The Student News Site of University of Arizona

The Daily Wildcat

102° Tucson, AZ

The Daily Wildcat

The Daily Wildcat


UA faculty, staff worried about anonymous social media pages


Photo pulled from U of A DABS Twitter page.

A Facebook page, U of A DABS, encouraged students to submit photos of their drunk friends. The page has since been shut down after a UA Campus Health staff member sent a letter expressing his concern over students’ safety.

With a new trend in anonymous social media pages, UA faculty and staff members are concerned not only for students’ safety but for the consequences they may face in the future based on their online behavior.

The speed in which people can post online is causing some to act without thinking about the consequences, such as potential employers searching through social media accounts, said Stephen Russell, interim director of the John and Doris Norton School of Family and Consumer Sciences. Russell, who studies cyberbullying, said anonymity leaves people under the impression that they won’t be held responsible for their actions.

“There is a technological aspect that … creates the capacity for people to do stuff that really, if they had five seconds to stop, think, process, they might not otherwise do,” Russell said. “I do think that there is a degree to which that undermines possibility for judgement to kick in.”

Matthias Mehl, associate professor in the UA Department of Psychology, said the notion of anonymity brings out negative behavior that’s more noticeable through social media.

“The psychological process is very human, we’ve seen it before,” Mehl said. “It’s nothing about the virtual world, it’s just that the virtual perfect world makes it much easier and much more accessible.”

The former Facebook page UofA DABS, which stands for Drunk Ass Bitches, was managed by an anonymous group of students that allowed other UA students to submit photos of their intoxicated friends. Some photos showed students passed out on the floor or hunkered over a toilet.

A UA student who works for Campus Health Service brought the page to the attention of David Salafsky, director of promotion and preventive services for Campus Health, who then sent a letter to the submission email provided on the social media page. Salafsky said he was concerned for students’ safety.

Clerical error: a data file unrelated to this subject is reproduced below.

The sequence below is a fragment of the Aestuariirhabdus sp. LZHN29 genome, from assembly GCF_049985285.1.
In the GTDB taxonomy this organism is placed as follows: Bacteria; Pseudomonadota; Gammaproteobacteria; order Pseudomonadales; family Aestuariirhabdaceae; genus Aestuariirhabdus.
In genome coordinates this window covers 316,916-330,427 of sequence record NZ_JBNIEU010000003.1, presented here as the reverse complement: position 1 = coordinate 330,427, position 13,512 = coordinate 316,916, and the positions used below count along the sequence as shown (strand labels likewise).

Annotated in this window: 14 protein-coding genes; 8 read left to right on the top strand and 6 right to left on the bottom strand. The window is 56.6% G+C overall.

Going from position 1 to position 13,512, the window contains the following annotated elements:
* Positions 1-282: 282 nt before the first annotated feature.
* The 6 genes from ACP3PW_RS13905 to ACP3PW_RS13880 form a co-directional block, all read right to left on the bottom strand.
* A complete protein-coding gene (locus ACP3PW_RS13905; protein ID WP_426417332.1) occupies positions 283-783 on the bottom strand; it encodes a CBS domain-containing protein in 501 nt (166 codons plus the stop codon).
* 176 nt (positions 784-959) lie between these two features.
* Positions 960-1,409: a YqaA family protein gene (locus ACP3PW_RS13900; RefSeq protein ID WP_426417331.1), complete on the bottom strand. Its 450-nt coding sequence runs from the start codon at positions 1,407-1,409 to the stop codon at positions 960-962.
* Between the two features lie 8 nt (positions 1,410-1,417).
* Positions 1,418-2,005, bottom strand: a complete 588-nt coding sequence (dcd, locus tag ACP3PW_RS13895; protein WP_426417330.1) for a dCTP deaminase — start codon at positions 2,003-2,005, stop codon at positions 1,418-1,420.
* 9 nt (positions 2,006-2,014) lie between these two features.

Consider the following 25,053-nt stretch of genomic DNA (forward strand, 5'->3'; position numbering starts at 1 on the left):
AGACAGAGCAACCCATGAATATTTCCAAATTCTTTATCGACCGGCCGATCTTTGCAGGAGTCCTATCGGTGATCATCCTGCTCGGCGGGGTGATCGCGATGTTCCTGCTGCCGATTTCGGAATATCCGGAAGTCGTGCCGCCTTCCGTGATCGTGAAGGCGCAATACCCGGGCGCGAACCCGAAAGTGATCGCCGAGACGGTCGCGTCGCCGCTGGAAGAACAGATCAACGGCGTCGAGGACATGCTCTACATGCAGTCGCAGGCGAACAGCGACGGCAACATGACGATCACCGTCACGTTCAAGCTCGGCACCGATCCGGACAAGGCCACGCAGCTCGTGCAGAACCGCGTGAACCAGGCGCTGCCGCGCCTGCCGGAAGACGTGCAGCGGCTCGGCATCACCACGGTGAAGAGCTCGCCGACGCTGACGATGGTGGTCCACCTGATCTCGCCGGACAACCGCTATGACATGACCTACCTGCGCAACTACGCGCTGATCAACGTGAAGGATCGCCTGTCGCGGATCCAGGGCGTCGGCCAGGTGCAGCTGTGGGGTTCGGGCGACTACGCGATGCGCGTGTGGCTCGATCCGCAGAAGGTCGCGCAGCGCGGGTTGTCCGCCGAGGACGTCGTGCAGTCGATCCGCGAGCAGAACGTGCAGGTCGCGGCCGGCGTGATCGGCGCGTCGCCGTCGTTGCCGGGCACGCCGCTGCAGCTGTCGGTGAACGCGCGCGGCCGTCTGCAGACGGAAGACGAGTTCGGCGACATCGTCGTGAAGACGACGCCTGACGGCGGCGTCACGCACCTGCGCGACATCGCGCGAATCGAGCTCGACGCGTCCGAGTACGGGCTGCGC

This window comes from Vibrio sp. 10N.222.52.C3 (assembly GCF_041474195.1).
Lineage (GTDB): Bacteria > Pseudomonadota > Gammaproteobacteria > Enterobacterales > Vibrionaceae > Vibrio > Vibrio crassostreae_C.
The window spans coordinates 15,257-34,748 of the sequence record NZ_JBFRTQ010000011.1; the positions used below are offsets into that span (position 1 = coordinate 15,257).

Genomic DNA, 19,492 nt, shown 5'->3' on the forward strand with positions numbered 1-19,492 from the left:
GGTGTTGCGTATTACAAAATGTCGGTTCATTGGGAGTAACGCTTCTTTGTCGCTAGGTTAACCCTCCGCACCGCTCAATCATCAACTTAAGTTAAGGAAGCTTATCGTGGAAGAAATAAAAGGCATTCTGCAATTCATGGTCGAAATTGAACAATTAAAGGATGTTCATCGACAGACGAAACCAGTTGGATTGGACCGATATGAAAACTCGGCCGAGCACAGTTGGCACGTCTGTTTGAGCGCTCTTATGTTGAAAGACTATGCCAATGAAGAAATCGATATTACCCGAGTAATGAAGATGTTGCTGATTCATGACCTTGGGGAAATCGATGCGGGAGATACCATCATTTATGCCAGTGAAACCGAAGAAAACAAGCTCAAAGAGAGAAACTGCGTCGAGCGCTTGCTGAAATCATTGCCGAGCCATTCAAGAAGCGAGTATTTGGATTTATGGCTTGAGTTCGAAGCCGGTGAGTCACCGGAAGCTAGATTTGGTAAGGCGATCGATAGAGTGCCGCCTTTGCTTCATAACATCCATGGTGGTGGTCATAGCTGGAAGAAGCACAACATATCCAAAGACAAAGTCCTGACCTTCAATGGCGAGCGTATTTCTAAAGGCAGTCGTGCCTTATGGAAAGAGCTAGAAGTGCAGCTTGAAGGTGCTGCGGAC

“Notice. Care. Help. That’s being a real friend,” the letter read.

The page was shut down late last week. The managers of the Facebook page, who asked to remain anonymous, said they’re UA students who were just trying to entertain their peers.

“The purpose of the page was just to entertain the students of U of A and provide laughs,” the students said in an email, “We did not intend to get anyone in trouble. There are other pages with the same purpose such as U of A Makeouts and Confessions.”

The thought of people being exposed by those they consider friends brings up the question of whether there’s a difference between cyberbullying and peer aggression, Russell said.

“The person doing it is likely to say ‘I was not being aggressive … they’re my friend and I’m having fun.’” Russell said. “And yet too many of us who see it and perceive it, it is perceived as aggressive.”

Another concern Salafsky expressed was that the page gave the wrong depiction of the UA, and gave a false idea of the kinds of decisions students make regarding the use of alcohol, he added.
“We know students make mistakes but overall in our experience, we find that most students make pretty good decisions most of the time,” Salafsky said. “On a health standpoint, on a safety standpoint, it was something we really wanted to act on and address.”

Andrea Smiley, associate vice president of the UA Office of Communications, said student safety is the UA’s number one priority and it’s always a good thing to mitigate any situation in which students may be at risk. Trying to keep students safe and aware of these situations is the university’s job, Smiley added.

“Creating a venue for a situation that can cause potential harm, I think if it can be mitigated that’s important,” Smiley said. “I think social media has many benefits as well as risks … when you throw in anonymity as a component of that, it probably increases the risks.”

– Follow Stephanie Casanova @_scasanova_

More to Discover
Activate Search